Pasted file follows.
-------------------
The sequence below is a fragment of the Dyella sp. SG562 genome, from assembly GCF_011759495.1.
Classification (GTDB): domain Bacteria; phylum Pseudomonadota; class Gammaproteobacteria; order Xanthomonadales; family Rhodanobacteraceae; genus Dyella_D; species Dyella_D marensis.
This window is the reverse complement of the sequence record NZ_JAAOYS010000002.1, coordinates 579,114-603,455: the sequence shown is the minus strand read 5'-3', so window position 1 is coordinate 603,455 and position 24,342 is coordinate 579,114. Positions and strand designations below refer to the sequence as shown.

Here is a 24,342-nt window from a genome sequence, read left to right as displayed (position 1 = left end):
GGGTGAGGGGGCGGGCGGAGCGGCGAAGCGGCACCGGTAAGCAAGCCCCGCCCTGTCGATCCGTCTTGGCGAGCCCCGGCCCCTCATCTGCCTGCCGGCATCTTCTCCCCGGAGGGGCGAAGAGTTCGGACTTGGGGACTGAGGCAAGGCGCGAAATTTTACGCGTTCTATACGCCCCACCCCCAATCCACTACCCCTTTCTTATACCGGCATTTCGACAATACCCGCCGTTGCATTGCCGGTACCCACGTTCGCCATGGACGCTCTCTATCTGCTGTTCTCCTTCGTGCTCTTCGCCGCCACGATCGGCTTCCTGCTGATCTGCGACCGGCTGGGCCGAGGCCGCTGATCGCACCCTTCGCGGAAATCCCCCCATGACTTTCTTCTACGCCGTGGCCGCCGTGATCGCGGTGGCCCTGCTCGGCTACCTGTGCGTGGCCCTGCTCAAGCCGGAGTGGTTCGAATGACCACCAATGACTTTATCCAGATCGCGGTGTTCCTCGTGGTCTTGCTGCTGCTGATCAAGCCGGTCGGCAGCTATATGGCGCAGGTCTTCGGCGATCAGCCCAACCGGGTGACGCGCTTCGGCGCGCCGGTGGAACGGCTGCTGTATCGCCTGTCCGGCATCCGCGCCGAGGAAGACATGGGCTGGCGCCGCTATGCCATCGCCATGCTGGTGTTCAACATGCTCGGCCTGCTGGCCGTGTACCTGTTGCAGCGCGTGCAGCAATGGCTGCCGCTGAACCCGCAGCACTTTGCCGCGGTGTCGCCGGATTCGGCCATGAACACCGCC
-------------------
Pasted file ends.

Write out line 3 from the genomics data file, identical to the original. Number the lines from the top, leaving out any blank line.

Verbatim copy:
This window is the reverse complement of the sequence record NZ_JAAOYS010000002.1, coordinates 579,114-603,455: the sequence shown is the minus strand read 5'-3', so window position 1 is coordinate 603,455 and position 24,342 is coordinate 579,114. Positions and strand designations below refer to the sequence as shown.